"Some primitive cultures have more to offer their participants than has civilization. The Pueblo Indians of the southwestern United States and the Wixárika (Huichol) of Jalisco have native cultures manifestly better for them than the patterns of civilization, to which they show amazing resistance." Robert Mowry Zingg 1900 - 1957
In resources you will find essays on the history and culture of the Wixárika people, historical and current documents pertaining to their struggles to preserve their land, resources and culture, video and film, and suggested readings.
This section is a repository for essays relating to the history and culture of the Wixárika people and includes several texts written by our founder Juan Negrín. Since it is our goal to highlight the voices of the Wixárika people we will be featuring articles and opinion pieces they write. Going forward we will be adding works written by other scholars.
We open this section with links to the illustrated books Unknown Mexico, Volume I and Unknown Mexico Volume II, written by the Norwegian explorer and ethnographer Carl Sofus Lumholtz in 1902. It is in volume II where Lumholtz writes about his travels among the Wixárika people. As we grow this new website more links and material will be added as well as a list of books relevant to the study of the region and the very early history of the Wixárika people.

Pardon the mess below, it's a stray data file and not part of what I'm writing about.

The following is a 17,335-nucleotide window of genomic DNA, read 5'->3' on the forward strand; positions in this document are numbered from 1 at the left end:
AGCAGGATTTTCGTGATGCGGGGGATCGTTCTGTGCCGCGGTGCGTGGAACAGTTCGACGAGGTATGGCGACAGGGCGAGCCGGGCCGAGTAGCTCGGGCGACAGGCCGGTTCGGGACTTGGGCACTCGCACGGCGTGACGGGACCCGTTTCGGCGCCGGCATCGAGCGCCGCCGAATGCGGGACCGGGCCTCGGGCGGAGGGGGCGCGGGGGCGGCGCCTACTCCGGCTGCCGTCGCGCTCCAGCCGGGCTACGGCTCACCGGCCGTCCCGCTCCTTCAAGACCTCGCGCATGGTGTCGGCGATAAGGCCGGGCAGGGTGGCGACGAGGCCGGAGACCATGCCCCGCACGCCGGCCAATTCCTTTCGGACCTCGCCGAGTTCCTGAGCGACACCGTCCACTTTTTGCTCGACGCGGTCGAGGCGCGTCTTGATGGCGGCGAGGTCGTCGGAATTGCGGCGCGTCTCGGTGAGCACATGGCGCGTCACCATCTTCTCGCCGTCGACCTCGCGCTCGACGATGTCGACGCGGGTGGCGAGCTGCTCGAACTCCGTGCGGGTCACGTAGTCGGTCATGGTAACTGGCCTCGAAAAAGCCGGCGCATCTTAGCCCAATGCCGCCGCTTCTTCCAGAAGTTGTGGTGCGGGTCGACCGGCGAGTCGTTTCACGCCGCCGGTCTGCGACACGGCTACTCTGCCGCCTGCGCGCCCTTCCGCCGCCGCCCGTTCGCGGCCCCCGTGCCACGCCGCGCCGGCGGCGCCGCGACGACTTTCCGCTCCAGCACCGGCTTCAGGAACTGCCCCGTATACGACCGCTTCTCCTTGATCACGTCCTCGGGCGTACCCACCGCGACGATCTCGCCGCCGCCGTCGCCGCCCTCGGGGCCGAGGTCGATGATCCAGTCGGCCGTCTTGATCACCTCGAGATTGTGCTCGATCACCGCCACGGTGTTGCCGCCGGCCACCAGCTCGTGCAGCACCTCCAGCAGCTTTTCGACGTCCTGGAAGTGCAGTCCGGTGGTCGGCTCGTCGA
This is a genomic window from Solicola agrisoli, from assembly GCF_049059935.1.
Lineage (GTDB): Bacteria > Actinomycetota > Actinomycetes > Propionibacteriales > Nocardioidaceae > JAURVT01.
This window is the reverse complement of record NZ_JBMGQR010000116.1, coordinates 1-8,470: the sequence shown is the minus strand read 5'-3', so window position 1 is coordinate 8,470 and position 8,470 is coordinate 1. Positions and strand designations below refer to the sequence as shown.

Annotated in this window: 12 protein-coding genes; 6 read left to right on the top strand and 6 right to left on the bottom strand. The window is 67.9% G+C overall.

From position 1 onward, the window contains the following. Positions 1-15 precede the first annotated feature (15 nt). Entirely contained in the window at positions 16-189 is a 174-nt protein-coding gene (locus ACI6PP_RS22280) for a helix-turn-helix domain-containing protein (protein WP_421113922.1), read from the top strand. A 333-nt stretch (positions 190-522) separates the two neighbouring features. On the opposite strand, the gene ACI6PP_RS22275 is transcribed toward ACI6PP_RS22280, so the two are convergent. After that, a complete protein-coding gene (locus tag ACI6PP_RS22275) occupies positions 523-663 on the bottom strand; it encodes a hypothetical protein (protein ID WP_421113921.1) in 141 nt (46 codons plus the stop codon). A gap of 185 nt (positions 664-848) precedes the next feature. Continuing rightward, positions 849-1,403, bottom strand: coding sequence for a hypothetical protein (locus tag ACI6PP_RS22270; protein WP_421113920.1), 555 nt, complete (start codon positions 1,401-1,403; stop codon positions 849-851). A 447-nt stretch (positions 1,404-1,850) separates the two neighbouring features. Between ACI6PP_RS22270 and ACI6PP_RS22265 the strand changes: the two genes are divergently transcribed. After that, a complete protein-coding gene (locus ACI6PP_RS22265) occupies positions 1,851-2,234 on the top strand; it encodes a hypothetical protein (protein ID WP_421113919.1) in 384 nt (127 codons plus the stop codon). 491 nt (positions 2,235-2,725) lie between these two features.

The videos and films we are posting are diverse and include conferences, lectures, events, statements and documentary films. We are pleased to feature a series called El Territorio del Gran Nayar which is being produced by Wixárika scholars and students. All videos are identified as being in either English or Spanish in the title and posted in both languages when available.
These pages consist of historical documents from the archives of Juan Negrín, scans of old newspaper clippings covering the struggles of the Wixárika communities with lumber companies, and land incursions. You will also find recent documents and statements issued by the Wixárika communities regarding the mining of Wirikuta and their efforts to protect their other sacred locations from development and the construction of hydro-electric dams. Documents are listed in chronological order.